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Policy making: not exciting, but important

There appears to be a growing dissatisfaction with the established political parties and the way we are governed. One aspect of this is the way Government policies on some important issues have not led to satisfactory outcomes. The introduction of the Universal Credit is one example; the state of the NHS is another. Policy making at the national level follows a route of legislation, regulation, budget allocations and review. It is assumed in Whitehall and Westminster that this is the best, if not the only way to do policy.

As they prepare for May’s election the parties are drawing up lists of policy proposals which they will introduce if they win. Is this always the best way to make and implement policy? Sometimes the unintended outcomes are disastrous failures. One has only to think of the poll tax; the child support agency and individual learning accounts to question whether it is. Constant top down reorganisations of education, the NHS and criminal justice system have not led to improved performance.

Policy making today is complicated by three factors: the pace of social and technological change; the complexity of the issues; and a more demanding and assertive public. So, for example, the incapacity benefits scheme broke down when claimants discovered that they could challenge the outcomes of their assessments to work and there were so many appeals that the backlog seized up the system.

Similarly the introduction of Universal Credit has faltered because the computer system required to make it work is more complex than anyone realised. Replacing carbon fuel with new sources of energy takes time to introduce and wind turbines and fracking are usually opposed by vested interests or Nimbyism. The rate of change makes planning and predictability more complex. All this provokes questions as to whether there is a better way to make and implement policy.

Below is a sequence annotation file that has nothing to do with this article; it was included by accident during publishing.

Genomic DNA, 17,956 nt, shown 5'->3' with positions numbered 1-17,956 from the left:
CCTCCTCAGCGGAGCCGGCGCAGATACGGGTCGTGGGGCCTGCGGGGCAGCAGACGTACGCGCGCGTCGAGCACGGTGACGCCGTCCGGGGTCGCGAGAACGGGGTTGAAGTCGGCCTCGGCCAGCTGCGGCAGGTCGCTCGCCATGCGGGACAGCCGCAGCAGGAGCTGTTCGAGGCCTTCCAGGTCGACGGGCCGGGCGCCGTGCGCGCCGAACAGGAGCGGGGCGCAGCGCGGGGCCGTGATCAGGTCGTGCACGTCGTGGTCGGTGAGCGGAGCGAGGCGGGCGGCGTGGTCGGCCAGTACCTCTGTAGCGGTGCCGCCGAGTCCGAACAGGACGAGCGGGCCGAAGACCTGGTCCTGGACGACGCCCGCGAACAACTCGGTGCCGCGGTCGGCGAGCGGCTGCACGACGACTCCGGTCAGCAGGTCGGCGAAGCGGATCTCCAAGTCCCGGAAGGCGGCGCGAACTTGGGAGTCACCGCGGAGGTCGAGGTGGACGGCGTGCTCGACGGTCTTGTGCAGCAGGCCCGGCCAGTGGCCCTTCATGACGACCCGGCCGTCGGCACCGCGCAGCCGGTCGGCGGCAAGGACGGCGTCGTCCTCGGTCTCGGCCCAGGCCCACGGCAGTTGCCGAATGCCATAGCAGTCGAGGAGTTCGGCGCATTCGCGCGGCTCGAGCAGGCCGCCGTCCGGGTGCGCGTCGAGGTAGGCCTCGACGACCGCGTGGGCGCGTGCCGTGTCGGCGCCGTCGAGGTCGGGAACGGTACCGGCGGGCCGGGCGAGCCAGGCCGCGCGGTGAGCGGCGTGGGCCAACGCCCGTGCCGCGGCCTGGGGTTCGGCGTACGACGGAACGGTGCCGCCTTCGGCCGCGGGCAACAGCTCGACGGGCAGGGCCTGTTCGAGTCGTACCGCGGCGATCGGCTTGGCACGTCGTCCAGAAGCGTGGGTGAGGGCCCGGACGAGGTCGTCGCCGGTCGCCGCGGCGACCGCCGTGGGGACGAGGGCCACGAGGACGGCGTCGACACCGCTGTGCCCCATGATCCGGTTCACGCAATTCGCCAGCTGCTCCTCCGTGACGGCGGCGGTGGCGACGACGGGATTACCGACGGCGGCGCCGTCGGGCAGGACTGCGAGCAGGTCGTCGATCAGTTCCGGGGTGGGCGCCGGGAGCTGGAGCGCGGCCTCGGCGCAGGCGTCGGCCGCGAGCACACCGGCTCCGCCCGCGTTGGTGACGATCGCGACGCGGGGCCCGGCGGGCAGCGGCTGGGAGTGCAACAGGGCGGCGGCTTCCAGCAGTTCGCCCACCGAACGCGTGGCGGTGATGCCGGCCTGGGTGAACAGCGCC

Advocates of increased devolution argue that regional and local government that is closer to the people would be more effective. Local people know the context in which policy is made and implemented. Local agencies are better able to form relationships in their communities and work for the common good. Their decision making process can be simpler and more responsive to change. It can draw on local networking to produce policies that have a wider support base and are less likely to provoke public dissatisfaction.

All this assumes that local policy makers are more efficient than their national counterparts which is not necessarily true. Recent experience in Tower Hamlets is a worrying example. Local Councils that have a history of one- party domination might not be as responsive to public opinion as those in which a change of majority party is always possible. The  introduction of proportional representation in local government could overcome this. From a national perspective localism may also create unacceptable inequalities. Wealthier areas may enjoy better services than run down communities.

You may not find this subject exciting but the way we are governed does matter and deserves serious thought, prayer and debate.

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